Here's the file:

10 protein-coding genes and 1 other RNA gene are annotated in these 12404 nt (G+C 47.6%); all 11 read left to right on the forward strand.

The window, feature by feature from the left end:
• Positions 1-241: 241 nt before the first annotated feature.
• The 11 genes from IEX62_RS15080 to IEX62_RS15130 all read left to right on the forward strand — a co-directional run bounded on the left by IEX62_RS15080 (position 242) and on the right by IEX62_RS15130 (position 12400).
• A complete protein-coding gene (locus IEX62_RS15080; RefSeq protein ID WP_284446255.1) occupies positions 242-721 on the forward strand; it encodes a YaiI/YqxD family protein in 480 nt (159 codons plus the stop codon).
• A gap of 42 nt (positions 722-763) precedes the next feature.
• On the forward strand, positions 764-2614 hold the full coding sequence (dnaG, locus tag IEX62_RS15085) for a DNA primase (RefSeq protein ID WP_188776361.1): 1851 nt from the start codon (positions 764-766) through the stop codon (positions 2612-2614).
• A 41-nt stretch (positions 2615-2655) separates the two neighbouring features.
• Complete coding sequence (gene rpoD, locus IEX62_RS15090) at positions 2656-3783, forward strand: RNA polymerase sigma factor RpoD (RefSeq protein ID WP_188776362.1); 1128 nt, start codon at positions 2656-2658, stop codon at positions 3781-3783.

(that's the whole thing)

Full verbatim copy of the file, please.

10 protein-coding genes and 1 other RNA gene are annotated in these 12404 nt (G+C 47.6%); all 11 read left to right on the forward strand.

The window, feature by feature from the left end:
• Positions 1-241: 241 nt before the first annotated feature.
• The 11 genes from IEX62_RS15080 to IEX62_RS15130 all read left to right on the forward strand — a co-directional run bounded on the left by IEX62_RS15080 (position 242) and on the right by IEX62_RS15130 (position 12400).
• A complete protein-coding gene (locus IEX62_RS15080; RefSeq protein ID WP_284446255.1) occupies positions 242-721 on the forward strand; it encodes a YaiI/YqxD family protein in 480 nt (159 codons plus the stop codon).
• A gap of 42 nt (positions 722-763) precedes the next feature.
• On the forward strand, positions 764-2614 hold the full coding sequence (dnaG, locus tag IEX62_RS15085) for a DNA primase (RefSeq protein ID WP_188776361.1): 1851 nt from the start codon (positions 764-766) through the stop codon (positions 2612-2614).
• A 41-nt stretch (positions 2615-2655) separates the two neighbouring features.
• Complete coding sequence (gene rpoD, locus IEX62_RS15090) at positions 2656-3783, forward strand: RNA polymerase sigma factor RpoD (RefSeq protein ID WP_188776362.1); 1128 nt, start codon at positions 2656-2658, stop codon at positions 3781-3783.